I write this after successfully drinking a bottle of red wine and finding out that a work colleague had opening tried to commit suicide on numerous occasions, publicised in our local paper about the realness of teen suicide and awareness. It made me wonder if I was just like her, except I wasn’t, I might be more sadistic and morbid, but I had no intentions, my suicide ponderings were not only during depression but also during times of great happiness in my life. I start to question why a person who is happy actually contemplates suicide on a regular basis. No person can adequately contrast their personal experiences or their inner turmoils, each individual is innately different with how they interpret and experience life as a whole. I start to wonder if this is a normal state for people or am I outside the norm without realising it, can it simply be that the norm is whatever a person wants to make it, what is normal for one person isn’t always normal for another.

I’m starting to question my own mental health awareness advocacy, I want people to be aware, but what they do with that information is entirely up to the person. It’s strange that I actually frowned the whole time of was reading my colleagues article, whose work pretence was good I will admit, but does admitting mental illness to a wider audience actually help yourself or is it merely about raising a generalised awareness to a public that is generally overwhelmed with other stimuli offered by media that dominates their thoughts? My pretence is focused more internally, I prefer to write, be anonymous, protecting myself, protecting my family from the hurt if they knew the truths from my writings. Putting an article in the local newspaper is following a new trend to make mental illness a ‘trending’ topic, highlighting its need for change and help.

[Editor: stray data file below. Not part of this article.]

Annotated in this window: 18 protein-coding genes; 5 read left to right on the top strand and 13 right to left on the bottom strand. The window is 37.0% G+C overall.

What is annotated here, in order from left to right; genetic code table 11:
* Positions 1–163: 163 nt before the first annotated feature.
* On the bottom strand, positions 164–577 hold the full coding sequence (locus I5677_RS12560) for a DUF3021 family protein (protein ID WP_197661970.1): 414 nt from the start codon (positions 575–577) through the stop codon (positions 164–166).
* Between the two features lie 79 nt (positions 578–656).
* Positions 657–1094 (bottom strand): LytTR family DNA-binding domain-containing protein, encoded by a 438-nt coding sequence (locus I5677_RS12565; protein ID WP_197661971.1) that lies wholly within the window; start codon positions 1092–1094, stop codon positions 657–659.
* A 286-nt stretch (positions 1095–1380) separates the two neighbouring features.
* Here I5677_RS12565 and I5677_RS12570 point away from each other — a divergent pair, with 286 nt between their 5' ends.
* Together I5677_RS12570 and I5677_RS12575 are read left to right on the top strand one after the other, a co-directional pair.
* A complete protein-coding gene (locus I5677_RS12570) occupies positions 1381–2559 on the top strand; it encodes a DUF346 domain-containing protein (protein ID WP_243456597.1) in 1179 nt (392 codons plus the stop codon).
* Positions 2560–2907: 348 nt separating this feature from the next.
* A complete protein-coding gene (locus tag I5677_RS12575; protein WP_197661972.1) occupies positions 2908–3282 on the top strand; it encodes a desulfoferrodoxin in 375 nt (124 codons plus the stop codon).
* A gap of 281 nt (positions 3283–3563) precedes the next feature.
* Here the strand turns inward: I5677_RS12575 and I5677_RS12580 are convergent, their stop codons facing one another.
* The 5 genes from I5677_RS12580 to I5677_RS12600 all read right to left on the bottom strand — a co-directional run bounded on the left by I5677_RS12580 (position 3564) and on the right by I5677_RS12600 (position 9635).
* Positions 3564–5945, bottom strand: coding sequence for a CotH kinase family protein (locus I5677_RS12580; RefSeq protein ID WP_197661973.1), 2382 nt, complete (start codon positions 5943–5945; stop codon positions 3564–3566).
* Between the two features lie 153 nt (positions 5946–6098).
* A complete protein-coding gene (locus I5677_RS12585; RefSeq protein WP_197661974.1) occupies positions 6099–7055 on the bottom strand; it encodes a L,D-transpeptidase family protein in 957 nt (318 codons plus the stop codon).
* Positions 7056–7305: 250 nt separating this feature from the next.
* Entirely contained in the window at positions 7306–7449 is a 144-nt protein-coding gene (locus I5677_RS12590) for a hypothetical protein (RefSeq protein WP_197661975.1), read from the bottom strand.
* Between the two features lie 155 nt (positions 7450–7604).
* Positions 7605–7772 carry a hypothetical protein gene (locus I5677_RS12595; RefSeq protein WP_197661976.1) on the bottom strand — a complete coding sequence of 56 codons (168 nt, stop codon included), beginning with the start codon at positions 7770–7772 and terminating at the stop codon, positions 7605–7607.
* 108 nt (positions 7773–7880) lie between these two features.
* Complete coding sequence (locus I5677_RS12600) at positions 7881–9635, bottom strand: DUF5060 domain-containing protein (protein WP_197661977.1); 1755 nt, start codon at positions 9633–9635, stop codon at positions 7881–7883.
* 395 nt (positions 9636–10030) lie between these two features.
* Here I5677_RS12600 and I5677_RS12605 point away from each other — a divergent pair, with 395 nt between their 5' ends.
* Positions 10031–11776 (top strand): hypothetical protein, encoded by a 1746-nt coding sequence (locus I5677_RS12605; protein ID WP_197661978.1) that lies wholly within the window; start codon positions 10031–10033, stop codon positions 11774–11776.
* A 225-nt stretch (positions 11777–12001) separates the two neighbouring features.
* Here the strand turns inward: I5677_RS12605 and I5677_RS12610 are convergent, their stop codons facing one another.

the_suicide_by_navidoutlaw-d3ao76hI see the publications as sometimes detrimental, people start to only see the negatives associated with mental illness, the overloading of negatives creating the stigma that so many people in the mental health awareness advocacy are trying to remove. The publications are trying to make the public more aware, but they are failing to educate to a higher extent, the public doesn’t understand mental illness to any great degree, they see and read its consequences and why it’s an issue, but they fail to understand why some people suffer from mental illness and why others do not. They can even read the symptoms that people suffer, but that doesn’t make the content relatable. Yes this is a depressing post, but it allows me to vent the rage about mental illness and media, in its own way it’s a form of censorship. Only those who experience mental illness can help others, public media doesn’t always have to be the way to achieve this, often categorising and pigeon-holing mental illness creating misconceptions. End rant. Thankyou wine for allowing me to write tonight.